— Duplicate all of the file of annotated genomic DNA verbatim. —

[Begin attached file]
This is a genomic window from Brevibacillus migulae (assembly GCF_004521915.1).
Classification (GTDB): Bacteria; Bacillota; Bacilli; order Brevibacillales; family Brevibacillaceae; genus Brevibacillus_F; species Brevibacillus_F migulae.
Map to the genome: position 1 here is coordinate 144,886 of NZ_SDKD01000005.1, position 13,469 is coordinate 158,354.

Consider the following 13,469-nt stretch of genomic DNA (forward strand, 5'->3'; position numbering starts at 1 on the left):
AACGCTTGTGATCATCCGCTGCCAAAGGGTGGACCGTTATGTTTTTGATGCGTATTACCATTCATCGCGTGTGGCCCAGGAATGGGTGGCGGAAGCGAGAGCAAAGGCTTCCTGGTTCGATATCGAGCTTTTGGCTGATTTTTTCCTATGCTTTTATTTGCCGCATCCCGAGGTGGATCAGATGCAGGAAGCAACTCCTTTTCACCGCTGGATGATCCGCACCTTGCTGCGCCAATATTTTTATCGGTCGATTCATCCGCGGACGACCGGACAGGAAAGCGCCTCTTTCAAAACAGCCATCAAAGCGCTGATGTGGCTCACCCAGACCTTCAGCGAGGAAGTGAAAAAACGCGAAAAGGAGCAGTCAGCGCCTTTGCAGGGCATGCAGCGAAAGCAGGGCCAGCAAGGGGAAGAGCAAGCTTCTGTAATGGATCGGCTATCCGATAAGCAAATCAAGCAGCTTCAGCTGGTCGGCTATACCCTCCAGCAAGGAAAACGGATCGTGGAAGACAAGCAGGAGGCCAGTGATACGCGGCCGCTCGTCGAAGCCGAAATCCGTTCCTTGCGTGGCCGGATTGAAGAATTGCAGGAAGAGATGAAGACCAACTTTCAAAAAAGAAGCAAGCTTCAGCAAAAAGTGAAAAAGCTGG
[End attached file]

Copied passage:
This is a genomic window from Brevibacillus migulae (assembly GCF_004521915.1).
Classification (GTDB): Bacteria; Bacillota; Bacilli; order Brevibacillales; family Brevibacillaceae; genus Brevibacillus_F; species Brevibacillus_F migulae.
Map to the genome: position 1 here is coordinate 144,886 of NZ_SDKD01000005.1, position 13,469 is coordinate 158,354.

Consider the following 13,469-nt stretch of genomic DNA (forward strand, 5'->3'; position numbering starts at 1 on the left):
AACGCTTGTGATCATCCGCTGCCAAAGGGTGGACCGTTATGTTTTTGATGCGTATTACCATTCATCGCGTGTGGCCCAGGAATGGGTGGCGGAAGCGAGAGCAAAGGCTTCCTGGTTCGATATCGAGCTTTTGGCTGATTTTTTCCTATGCTTTTATTTGCCGCATCCCGAGGTGGATCAGATGCAGGAAGCAACTCCTTTTCACCGCTGGATGATCCGCACCTTGCTGCGCCAATATTTTTATCGGTCGATTCATCCGCGGACGACCGGACAGGAAAGCGCCTCTTTCAAAACAGCCATCAAAGCGCTGATGTGGCTCACCCAGACCTTCAGCGAGGAAGTGAAAAAACGCGAAAAGGAGCAGTCAGCGCCTTTGCAGGGCATGCAGCGAAAGCAGGGCCAGCAAGGGGAAGAGCAAGCTTCTGTAATGGATCGGCTATCCGATAAGCAAATCAAGCAGCTTCAGCTGGTCGGCTATACCCTCCAGCAAGGAAAACGGATCGTGGAAGACAAGCAGGAGGCCAGTGATACGCGGCCGCTCGTCGAAGCCGAAATCCGTTCCTTGCGTGGCCGGATTGAAGAATTGCAGGAAGAGATGAAGACCAACTTTCAAAAAAGAAGCAAGCTTCAGCAAAAAGTGAAAAAGCTGG